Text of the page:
Do emotional affairs and texting go hand in hand? Texting has become a pervasive tool for all sorts of communication. It is the immediate utility of texting that is the source of its popularity.
Texting offers a way of conversing that is as instantaneous as it is effortless. We text for an infinite variety of reasons, with co-workers, family, and friends.
In addition to that, our texting also compartmentalizes relationships with attractive others into sexualized silos.
It’s a cheap and easy scold to point out the obvious; texting is often a gateway to emotional infidelity.
We live in an age in which instant human connection is commonplace (Hertlein & Piercy, 2012), and as a result, the facilitation of emotional affairs by texting is rampant (Williams, 2017).
I discussed this issue with my supervisor, Kyle Killian. One of the first things Kyle invited me to consider is that we have been accustomed to present different personas in different situations, and social media provides an always available platform for “unstated, denied, and unfulfilled expectations” seeking expression.
Texting is an addictive activity. A text message isn’t merely a bid for communication. Once we send a text to an attractive other, it becomes a circuit that is incomplete until we hear the “ding” of a virtual response from them. Then we get a hit of dopamine in our brain as our reward circuitry is activated.
Emotional affairs and texting soon become Pavlovian. Repeated hits of dopamine fuel a compartmentalized fantasy life into a feeling of pleasure and a felt sense of emotional connection.
Texting offers a comforting sense of security because of the notable distance between the texters. It’s only characters on a screen.
Safe and comfortable topics can slide into the mutual pursuit of uncovering similarities and exchanging confidences… because that is what strangers engaging with attractive others typically tend to do.
Texting recruits not only the overt power of language, but it also employs an increasingly complex vocabulary of emojis and codes.
Texting with attractive others also unpacks a progressive pattern of innuendo which often careens into an emotional and sexual affair.
Banal topics can easily slide into emotional transactions, even from minor disclosures. Mutual support becomes indistinguishable from more inappropriate disclosures, and sudden bids for even more sharing can become suddenly sexualized.
Texting about feelings are no less potent as building blocks of intimacy. Riding a dopamine cascade, safely tucked away in a silo of fantasy, emotional affairs, and texting provides an enticing opportunity for a “close friendship.”
The texting duo transforms into “close friends” who mutually explore parallel aspects of themselves that lie beneath their workaday realities.
Texting offers a private, compartmentalized venue for self-disclosure, and this self-disclosure typically seeps out of the degree and quality of marital intimacy.
The immediacy of chatting and messaging has an accelerating effect on the brain. While dates in the real world are constrained by time and space, texting with attractive others revs up this felt sense of emotional connection because of the dopamine cascade in the brain.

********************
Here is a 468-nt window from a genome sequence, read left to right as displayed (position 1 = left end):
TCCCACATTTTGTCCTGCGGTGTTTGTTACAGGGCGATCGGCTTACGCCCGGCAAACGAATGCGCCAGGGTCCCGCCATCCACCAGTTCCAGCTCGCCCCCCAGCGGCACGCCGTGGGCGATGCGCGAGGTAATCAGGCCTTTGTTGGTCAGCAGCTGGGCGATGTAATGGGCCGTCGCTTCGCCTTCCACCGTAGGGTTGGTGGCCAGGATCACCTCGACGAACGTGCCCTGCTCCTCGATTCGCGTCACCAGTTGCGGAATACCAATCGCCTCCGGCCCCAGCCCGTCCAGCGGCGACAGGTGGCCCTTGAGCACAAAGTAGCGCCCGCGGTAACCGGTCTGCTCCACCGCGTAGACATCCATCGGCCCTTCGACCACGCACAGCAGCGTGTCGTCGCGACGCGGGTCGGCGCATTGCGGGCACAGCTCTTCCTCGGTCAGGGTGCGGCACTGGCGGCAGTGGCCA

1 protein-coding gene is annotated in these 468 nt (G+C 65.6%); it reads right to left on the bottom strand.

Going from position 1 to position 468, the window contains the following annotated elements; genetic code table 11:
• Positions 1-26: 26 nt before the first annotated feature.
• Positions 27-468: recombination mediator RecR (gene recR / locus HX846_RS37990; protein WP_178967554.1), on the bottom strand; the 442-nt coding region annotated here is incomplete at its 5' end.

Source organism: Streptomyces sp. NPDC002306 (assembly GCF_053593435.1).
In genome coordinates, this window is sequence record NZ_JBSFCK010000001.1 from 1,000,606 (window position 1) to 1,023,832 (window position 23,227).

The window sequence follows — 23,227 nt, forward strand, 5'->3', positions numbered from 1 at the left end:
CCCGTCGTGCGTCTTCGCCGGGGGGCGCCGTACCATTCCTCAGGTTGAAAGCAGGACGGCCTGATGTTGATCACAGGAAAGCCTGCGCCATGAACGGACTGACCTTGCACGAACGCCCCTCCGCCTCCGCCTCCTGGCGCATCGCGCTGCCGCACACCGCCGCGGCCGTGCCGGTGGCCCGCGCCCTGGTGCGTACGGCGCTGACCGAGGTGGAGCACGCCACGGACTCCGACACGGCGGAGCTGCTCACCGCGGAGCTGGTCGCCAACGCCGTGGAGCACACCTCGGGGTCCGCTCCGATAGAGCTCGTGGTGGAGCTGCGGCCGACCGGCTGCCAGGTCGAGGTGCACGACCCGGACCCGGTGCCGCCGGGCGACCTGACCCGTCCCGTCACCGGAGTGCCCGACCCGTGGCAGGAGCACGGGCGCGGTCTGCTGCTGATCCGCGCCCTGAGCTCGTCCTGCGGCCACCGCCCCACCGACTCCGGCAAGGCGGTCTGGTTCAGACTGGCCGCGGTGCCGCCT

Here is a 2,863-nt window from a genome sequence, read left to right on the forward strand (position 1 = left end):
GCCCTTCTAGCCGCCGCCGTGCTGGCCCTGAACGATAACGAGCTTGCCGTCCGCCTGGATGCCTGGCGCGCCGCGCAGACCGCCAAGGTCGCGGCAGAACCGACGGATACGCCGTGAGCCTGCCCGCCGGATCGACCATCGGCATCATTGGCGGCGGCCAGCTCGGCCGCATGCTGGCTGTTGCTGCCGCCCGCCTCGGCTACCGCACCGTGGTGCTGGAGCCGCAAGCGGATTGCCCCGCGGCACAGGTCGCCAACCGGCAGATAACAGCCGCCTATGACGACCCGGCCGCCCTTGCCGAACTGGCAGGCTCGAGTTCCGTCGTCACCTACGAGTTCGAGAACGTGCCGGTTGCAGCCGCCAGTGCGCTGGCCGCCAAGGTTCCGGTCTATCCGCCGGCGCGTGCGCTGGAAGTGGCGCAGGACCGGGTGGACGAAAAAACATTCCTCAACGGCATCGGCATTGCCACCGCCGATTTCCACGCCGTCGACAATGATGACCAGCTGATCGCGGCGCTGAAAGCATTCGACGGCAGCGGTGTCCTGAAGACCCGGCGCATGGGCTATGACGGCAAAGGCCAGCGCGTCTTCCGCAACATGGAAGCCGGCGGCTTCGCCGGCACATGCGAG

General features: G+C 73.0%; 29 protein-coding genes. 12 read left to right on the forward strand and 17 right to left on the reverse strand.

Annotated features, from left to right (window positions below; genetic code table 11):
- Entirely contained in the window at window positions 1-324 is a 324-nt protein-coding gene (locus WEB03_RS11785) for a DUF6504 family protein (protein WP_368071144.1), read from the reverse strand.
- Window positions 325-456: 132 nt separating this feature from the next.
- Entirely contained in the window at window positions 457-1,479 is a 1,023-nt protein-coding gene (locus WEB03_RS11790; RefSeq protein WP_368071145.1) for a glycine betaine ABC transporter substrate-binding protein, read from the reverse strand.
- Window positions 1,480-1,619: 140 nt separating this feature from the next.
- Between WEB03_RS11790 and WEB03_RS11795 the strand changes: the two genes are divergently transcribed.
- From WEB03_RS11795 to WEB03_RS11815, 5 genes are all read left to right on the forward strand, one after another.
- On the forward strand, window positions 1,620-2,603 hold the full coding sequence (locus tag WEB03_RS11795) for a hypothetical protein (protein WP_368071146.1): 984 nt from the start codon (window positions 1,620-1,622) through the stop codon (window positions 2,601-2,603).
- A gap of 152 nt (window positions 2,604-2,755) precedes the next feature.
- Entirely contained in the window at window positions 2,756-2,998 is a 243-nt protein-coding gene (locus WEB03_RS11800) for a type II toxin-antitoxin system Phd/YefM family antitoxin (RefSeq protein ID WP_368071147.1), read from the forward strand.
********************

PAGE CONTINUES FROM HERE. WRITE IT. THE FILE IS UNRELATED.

Many cases of emotional affairs and texting begin innocently enough, around a common interest, such as a shared project at work.
But flirtatious texting often quickly accelerates into assuming new personas that become increasingly compelling. This reinforcement is constrained only by how willing the participants are to continue to text one another (Lieblum & Dooring, 2002).
Emotional cheating on your partner denies them the fullest degree of your capacity for emotional attachment. They are unaware that you spend time sharing intimate thoughts and feelings with an unknown other.
The degree to which you pay attention to your texting, you’re stealing time away from your spouse. Signs of emotional distance inevitably become evident to your now hurt and baffled partner. When she discovers that her husband has been texting a female friend often, eventually she starts asking questions.
The problem of emotional affairs and texting is that it not only tempts ambivalent spouses, but it also fundamentally disrupts secure marriages as well.
The act of finding solace and support from an attractive other doesn’t require physical cheating to initiate a profound crisis for married couples.
Research tells us that wives are more threatened by their husbands straying into emotional infidelity than a sexual relationship. Physical affairs don’t always threaten wives, but emotional affairs reliably do.
First let me define, for the sake of clarity what I mean by an “attractive other.”
The simple and obvious definition for attractive is “appealing to look at, captivating, or fascinating.” However, if we focus too narrowly on sexual attraction, we might miss a more useful definition of an “attractive other.”
The definition I prefer for an “attractive other” is someone with a particular set of qualities or features that may induce someone in an otherwise committed relationship to accept whatever is being offered.
Hertlein, K. M., & Piercy, F. P. (2012). Essential elements of internet infidelity treatment. Journal of Marital and Family Therapy, 38(S1), 257-270. DOI:10.1111/j.1752-0606.2011.00275.x
Williams, K. (November/December 2017). Emotional affairs in the digital age. Family Therapy Magazine, 13-17.
Wysocki, D. K., Childers, C. D. (2011). Let my fingers do the talking: Sexting and infidelity in cyberspace. Sexuality & Culture, 15, 217-239.
Daniel is a Marriage and Family Therapist. He is the Blog Editor. He currently works online seeing couples from Massachusetts at Couples Therapy Inc. He uses EFT, Gottman Method, Solution-focused and the Developmental Model in his approaches.
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